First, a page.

The ceremony was halted for about 10 minutes after forward Sa’Myah Smith appeared to collapse as she and her teammates stood behind Biden. A wheelchair was brought in and coach Kim Mulkey assured the audience that Smith was fine.

LSU said in a statement that Smith felt overheated, nauseous and thought she might faint. She was evaluated by LSU and White House medical staff and was later able to rejoin the team. “She is feeling well, in good spirits, and will undergo further evaluation once back in Baton Rouge,” the LSU statement said.

Since the passage of Title IX in 1972, Biden said, more than half of all college students are women, and there are now 10 times more female athletes in college and high school. He said most sports stories are still about men, and that that needs to change.

Title IX prohibits discrimination based on sex in federally funded education programs and activities.

“Folks, we need to support women sports, not just during the championship run but during the entire year,” President Biden said.

After the Tigers beat Iowa for the NCAA title in April in a game the first lady attended, she caused an uproar by suggesting that the Hawkeyes also come to the White House.

LSU star Angel Reese called the idea “A JOKE” and said she would prefer to visit with former President Barack Obama and his wife, Michelle, instead. The LSU team largely is Black, while Iowa’s top player, Caitlin Clark, is white, as are most of her teammates.

Nothing came of Jill Biden’s idea and the White House only invited the Tigers. Reese ultimately said she would not skip the White House visit. She and co-captain Emily Ward presented team jerseys bearing the number “46” to Biden and the first lady. Hugs were exchanged.

Jill Biden also lavished praise on the team, saying the players showed “what it means to be a champion.”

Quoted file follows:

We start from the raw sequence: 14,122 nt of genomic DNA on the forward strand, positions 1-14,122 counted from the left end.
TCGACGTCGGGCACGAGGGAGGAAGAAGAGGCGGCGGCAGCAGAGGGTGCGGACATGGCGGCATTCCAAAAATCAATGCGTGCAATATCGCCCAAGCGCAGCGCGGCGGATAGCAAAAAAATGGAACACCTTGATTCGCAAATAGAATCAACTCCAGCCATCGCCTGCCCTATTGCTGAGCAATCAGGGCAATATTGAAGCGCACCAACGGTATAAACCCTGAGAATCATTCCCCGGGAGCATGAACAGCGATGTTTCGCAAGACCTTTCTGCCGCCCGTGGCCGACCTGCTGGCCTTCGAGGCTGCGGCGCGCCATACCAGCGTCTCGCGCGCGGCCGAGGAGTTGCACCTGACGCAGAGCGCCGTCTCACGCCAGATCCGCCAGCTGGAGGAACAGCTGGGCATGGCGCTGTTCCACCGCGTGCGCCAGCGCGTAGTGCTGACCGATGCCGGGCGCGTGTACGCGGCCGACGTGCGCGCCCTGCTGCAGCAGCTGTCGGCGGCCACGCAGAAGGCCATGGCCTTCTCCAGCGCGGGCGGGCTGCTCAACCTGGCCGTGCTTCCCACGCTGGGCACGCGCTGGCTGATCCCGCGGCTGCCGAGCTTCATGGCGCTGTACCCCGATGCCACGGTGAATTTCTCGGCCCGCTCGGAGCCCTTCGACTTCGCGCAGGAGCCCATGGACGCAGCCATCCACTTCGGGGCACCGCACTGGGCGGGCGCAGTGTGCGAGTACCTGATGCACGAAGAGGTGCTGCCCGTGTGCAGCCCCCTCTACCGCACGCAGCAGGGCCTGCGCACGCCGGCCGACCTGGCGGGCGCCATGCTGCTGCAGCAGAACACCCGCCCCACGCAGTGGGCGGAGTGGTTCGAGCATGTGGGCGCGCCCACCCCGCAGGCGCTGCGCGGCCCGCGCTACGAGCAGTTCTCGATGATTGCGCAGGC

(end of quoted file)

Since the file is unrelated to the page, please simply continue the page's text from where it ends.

“In this room, I see the absolute best of the best,” she said, adding that watching them play was “pure magic.”

“Every basket was pure joy and I kept thinking about how far women’s sports have come,” the first lady added, noting that she grew up before Title IX was passed. “We’ve made so much progress and we still have so much more work to do.”

The president added that “the way in which women’s sports has come along is just incredible. It’s really neat to see, since I’ve got four granddaughters.”

After Smith was helped to a wheelchair, Mulkey told the audience the player was OK.

“As you can see, we leave our mark where we go,” Mulkey joked. “Sa’Myah is fine. She’s kind of, right now, embarrassed.”

A few members of Congress and Biden aides past and present with Louisiana roots dropped what they were doing to attend the East Room event, including White House budget director Shalanda Young. Young is in the thick of negotiations with House Republicans to reach a deal by the middle of next week to stave off what would be a globally calamitous U.S. financial default if the U.S. can no longer borrow the money it needs to pay its bills.

The president, who wore a necktie in the shade of LSU’s purple, said Young, who grew up in Baton Rouge, told him, “I’m leaving the talks to be here.” Rep. Garret Graves, one of the House GOP negotiators, also attended.

Biden closed sports Friday by changing to a blue tie and welcoming the UConn’s men’s championship team for its own celebration. The Huskies won their fifth national title by defeating San Diego State, 76-59, in April.

“Congratulations to the whole UConn nation,” he said.

Marquette’s Prosper says he will stay in draft rather than returning to school

Rick Osentoski-USA TODAY Sports
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MILWAUKEE — Olivier-Maxence Prosper announced he is keeping his name under NBA draft consideration rather than returning to Marquette.

The 6-foot-8 forward announced his decision.

“Thank you Marquette nation, my coaches, my teammates and support staff for embracing me from day one,” Prosper said in an Instagram post. “My time at Marquette has been incredible. With that being said, I will remain in the 2023 NBA Draft. I’m excited for what comes next. On to the next chapter…”

Prosper had announced last month he was entering the draft. He still could have returned to school and maintained his college eligibility by withdrawing from the draft by May 31. Prosper’s announcement indicates he instead is going ahead with his plans to turn pro.